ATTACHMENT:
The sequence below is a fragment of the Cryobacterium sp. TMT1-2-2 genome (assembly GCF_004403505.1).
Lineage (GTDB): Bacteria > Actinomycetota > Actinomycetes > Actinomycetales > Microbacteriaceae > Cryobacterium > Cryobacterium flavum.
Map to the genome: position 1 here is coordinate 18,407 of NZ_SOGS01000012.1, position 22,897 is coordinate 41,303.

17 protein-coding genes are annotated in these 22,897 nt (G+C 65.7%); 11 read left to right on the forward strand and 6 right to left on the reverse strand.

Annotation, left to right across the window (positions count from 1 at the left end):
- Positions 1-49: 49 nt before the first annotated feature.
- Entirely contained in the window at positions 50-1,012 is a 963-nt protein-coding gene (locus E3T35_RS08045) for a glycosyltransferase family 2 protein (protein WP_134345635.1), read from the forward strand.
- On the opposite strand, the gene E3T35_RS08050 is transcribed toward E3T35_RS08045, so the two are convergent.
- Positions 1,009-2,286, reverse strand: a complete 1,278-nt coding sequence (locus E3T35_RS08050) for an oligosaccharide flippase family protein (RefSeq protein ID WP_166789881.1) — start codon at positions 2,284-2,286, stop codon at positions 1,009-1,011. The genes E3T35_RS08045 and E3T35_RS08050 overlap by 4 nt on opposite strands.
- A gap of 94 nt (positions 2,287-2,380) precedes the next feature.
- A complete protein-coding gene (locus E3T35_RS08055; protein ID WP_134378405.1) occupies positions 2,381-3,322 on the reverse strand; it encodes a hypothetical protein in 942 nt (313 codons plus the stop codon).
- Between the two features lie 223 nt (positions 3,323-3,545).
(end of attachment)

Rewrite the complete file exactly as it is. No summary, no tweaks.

The sequence below is a fragment of the Cryobacterium sp. TMT1-2-2 genome (assembly GCF_004403505.1).
Lineage (GTDB): Bacteria > Actinomycetota > Actinomycetes > Actinomycetales > Microbacteriaceae > Cryobacterium > Cryobacterium flavum.
Map to the genome: position 1 here is coordinate 18,407 of NZ_SOGS01000012.1, position 22,897 is coordinate 41,303.

17 protein-coding genes are annotated in these 22,897 nt (G+C 65.7%); 11 read left to right on the forward strand and 6 right to left on the reverse strand.

Annotation, left to right across the window (positions count from 1 at the left end):
- Positions 1-49: 49 nt before the first annotated feature.
- Entirely contained in the window at positions 50-1,012 is a 963-nt protein-coding gene (locus E3T35_RS08045) for a glycosyltransferase family 2 protein (protein WP_134345635.1), read from the forward strand.
- On the opposite strand, the gene E3T35_RS08050 is transcribed toward E3T35_RS08045, so the two are convergent.
- Positions 1,009-2,286, reverse strand: a complete 1,278-nt coding sequence (locus E3T35_RS08050) for an oligosaccharide flippase family protein (RefSeq protein ID WP_166789881.1) — start codon at positions 2,284-2,286, stop codon at positions 1,009-1,011. The genes E3T35_RS08045 and E3T35_RS08050 overlap by 4 nt on opposite strands.
- A gap of 94 nt (positions 2,287-2,380) precedes the next feature.
- A complete protein-coding gene (locus E3T35_RS08055; protein ID WP_134378405.1) occupies positions 2,381-3,322 on the reverse strand; it encodes a hypothetical protein in 942 nt (313 codons plus the stop codon).
- Between the two features lie 223 nt (positions 3,323-3,545).